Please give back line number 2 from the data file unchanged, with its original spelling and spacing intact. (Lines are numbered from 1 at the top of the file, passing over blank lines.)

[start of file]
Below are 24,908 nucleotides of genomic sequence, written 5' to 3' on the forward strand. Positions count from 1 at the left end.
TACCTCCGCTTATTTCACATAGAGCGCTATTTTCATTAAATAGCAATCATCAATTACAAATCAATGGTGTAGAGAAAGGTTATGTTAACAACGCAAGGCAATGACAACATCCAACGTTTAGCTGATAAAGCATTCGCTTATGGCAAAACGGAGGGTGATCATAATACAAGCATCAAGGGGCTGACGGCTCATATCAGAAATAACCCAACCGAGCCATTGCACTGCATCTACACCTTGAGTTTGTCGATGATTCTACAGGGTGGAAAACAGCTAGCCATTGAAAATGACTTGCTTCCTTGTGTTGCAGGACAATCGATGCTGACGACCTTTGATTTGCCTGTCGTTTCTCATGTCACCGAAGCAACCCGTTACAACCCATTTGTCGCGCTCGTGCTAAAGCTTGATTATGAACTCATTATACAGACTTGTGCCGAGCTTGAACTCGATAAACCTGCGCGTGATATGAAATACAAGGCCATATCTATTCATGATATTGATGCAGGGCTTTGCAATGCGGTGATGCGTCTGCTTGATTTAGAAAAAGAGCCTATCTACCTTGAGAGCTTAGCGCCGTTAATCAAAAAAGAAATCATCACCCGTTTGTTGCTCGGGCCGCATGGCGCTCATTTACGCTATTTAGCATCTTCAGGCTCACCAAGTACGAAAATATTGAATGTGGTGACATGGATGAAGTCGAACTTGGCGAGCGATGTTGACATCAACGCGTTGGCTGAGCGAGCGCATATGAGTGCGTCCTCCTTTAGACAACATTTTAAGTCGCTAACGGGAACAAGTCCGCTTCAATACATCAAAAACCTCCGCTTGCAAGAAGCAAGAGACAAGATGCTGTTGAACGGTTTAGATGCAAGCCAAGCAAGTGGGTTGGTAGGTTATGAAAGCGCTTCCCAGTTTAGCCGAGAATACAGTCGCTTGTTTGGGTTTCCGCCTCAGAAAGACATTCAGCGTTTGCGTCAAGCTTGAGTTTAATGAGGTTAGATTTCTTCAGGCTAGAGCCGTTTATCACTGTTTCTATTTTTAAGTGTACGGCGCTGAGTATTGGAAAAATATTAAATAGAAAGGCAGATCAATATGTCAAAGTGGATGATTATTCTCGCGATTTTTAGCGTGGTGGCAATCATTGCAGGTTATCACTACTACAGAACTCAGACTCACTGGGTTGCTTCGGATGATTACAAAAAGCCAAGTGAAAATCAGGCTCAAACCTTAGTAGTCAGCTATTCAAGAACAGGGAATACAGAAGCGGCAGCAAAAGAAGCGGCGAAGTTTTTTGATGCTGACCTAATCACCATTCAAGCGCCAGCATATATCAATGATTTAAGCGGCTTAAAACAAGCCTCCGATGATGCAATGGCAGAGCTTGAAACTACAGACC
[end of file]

TACCTCCGCTTATTTCACATAGAGCGCTATTTTCATTAAATAGCAATCATCAATTACAAATCAATGGTGTAGAGAAAGGTTATGTTAACAACGCAAGGCAATGACAACATCCAACGTTTAGCTGATAAAGCATTCGCTTATGGCAAAACGGAGGGTGATCATAATACAAGCATCAAGGGGCTGACGGCTCATATCAGAAATAACCCAACCGAGCCATTGCACTGCATCTACACCTTGAGTTTGTCGATGATTCTACAGGGTGGAAAACAGCTAGCCATTGAAAATGACTTGCTTCCTTGTGTTGCAGGACAATCGATGCTGACGACCTTTGATTTGCCTGTCGTTTCTCATGTCACCGAAGCAACCCGTTACAACCCATTTGTCGCGCTCGTGCTAAAGCTTGATTATGAACTCATTATACAGACTTGTGCCGAGCTTGAACTCGATAAACCTGCGCGTGATATGAAATACAAGGCCATATCTATTCATGATATTGATGCAGGGCTTTGCAATGCGGTGATGCGTCTGCTTGATTTAGAAAAAGAGCCTATCTACCTTGAGAGCTTAGCGCCGTTAATCAAAAAAGAAATCATCACCCGTTTGTTGCTCGGGCCGCATGGCGCTCATTTACGCTATTTAGCATCTTCAGGCTCACCAAGTACGAAAATATTGAATGTGGTGACATGGATGAAGTCGAACTTGGCGAGCGATGTTGACATCAACGCGTTGGCTGAGCGAGCGCATATGAGTGCGTCCTCCTTTAGACAACATTTTAAGTCGCTAACGGGAACAAGTCCGCTTCAATACATCAAAAACCTCCGCTTGCAAGAAGCAAGAGACAAGATGCTGTTGAACGGTTTAGATGCAAGCCAAGCAAGTGGGTTGGTAGGTTATGAAAGCGCTTCCCAGTTTAGCCGAGAATACAGTCGCTTGTTTGGGTTTCCGCCTCAGAAAGACATTCAGCGTTTGCGTCAAGCTTGAGTTTAATGAGGTTAGATTTCTTCAGGCTAGAGCCGTTTATCACTGTTTCTATTTTTAAGTGTACGGCGCTGAGTATTGGAAAAATATTAAATAGAAAGGCAGATCAATATGTCAAAGTGGATGATTATTCTCGCGATTTTTAGCGTGGTGGCAATCATTGCAGGTTATCACTACTACAGAACTCAGACTCACTGGGTTGCTTCGGATGATTACAAAAAGCCAAGTGAAAATCAGGCTCAAACCTTAGTAGTCAGCTATTCAAGAACAGGGAATACAGAAGCGGCAGCAAAAGAAGCGGCGAAGTTTTTTGATGCTGACCTAATCACCATTCAAGCGCCAGCATATATCAATGATTTAAGCGGCTTAAAACAAGCCTCCGATGATGCAATGGCAGAGCTTGAAACTACAGACC